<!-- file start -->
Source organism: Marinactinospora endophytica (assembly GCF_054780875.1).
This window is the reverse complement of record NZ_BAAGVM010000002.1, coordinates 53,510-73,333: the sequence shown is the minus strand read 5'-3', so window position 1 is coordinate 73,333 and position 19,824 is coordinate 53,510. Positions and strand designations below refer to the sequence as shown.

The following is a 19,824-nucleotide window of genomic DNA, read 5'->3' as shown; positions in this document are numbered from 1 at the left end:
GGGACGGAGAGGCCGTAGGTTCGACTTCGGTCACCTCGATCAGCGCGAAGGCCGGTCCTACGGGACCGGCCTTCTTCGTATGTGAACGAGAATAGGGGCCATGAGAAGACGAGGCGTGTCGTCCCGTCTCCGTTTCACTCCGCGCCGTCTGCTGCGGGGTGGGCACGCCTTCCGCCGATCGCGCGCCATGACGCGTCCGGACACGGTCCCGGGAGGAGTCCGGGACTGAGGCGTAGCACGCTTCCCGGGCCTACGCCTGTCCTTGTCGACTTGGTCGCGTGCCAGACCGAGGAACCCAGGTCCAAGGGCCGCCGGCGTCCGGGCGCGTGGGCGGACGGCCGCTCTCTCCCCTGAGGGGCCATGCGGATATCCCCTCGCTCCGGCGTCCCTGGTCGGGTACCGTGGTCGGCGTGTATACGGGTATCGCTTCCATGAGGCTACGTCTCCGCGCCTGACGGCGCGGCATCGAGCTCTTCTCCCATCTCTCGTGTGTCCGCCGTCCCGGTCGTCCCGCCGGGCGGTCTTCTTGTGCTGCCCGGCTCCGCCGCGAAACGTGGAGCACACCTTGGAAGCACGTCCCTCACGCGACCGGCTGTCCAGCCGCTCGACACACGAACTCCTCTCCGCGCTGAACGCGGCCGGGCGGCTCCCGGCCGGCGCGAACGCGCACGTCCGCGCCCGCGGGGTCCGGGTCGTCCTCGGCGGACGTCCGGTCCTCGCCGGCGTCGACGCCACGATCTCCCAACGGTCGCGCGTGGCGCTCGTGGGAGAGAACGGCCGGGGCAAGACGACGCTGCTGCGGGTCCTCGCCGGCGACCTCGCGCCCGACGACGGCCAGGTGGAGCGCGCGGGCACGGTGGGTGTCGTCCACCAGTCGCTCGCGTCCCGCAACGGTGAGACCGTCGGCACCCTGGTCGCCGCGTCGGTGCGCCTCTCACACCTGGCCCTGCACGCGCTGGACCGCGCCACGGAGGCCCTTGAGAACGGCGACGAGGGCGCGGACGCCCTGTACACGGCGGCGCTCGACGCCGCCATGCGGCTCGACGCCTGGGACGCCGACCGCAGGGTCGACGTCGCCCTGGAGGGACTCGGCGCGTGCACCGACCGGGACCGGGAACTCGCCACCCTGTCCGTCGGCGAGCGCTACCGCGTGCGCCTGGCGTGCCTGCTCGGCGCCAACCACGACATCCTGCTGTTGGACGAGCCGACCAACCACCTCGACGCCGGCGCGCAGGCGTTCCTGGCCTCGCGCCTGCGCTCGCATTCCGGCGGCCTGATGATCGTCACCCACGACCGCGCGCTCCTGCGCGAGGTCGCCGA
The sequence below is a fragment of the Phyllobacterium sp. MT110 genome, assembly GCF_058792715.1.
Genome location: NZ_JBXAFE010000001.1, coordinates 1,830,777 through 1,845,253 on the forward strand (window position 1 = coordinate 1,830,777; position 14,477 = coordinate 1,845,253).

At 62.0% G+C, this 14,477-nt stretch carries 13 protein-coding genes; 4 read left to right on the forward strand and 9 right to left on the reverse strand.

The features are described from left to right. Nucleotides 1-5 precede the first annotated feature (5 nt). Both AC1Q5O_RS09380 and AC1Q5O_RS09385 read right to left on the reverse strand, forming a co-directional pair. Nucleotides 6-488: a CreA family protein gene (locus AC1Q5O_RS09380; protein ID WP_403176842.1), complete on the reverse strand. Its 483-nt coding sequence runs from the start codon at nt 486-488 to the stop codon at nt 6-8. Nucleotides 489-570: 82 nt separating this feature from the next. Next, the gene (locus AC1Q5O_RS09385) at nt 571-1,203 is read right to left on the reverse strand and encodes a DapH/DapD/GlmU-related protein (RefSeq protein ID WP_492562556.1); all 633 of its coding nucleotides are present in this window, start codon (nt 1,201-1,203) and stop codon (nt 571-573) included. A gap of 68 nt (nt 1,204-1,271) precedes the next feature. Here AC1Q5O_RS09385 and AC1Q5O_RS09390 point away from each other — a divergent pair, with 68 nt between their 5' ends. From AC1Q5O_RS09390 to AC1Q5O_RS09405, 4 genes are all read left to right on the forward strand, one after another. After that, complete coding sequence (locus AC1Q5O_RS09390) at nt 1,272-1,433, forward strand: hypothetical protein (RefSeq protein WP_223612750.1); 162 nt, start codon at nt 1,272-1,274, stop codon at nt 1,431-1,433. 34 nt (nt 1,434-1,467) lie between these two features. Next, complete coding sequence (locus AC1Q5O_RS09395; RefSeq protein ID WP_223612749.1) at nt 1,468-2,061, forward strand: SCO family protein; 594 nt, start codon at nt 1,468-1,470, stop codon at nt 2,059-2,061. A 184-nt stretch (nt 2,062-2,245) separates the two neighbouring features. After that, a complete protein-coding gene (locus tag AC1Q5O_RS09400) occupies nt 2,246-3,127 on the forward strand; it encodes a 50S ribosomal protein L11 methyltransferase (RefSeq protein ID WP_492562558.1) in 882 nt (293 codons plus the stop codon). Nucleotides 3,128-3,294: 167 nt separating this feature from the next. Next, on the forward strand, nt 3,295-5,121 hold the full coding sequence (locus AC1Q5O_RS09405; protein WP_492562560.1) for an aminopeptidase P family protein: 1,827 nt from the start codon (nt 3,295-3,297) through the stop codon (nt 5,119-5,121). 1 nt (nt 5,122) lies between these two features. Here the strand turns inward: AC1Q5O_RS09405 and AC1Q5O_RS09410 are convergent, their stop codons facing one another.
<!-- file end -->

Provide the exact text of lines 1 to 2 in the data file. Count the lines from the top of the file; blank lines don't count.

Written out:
Source organism: Marinactinospora endophytica (assembly GCF_054780875.1).
This window is the reverse complement of record NZ_BAAGVM010000002.1, coordinates 53,510-73,333: the sequence shown is the minus strand read 5'-3', so window position 1 is coordinate 73,333 and position 19,824 is coordinate 53,510. Positions and strand designations below refer to the sequence as shown.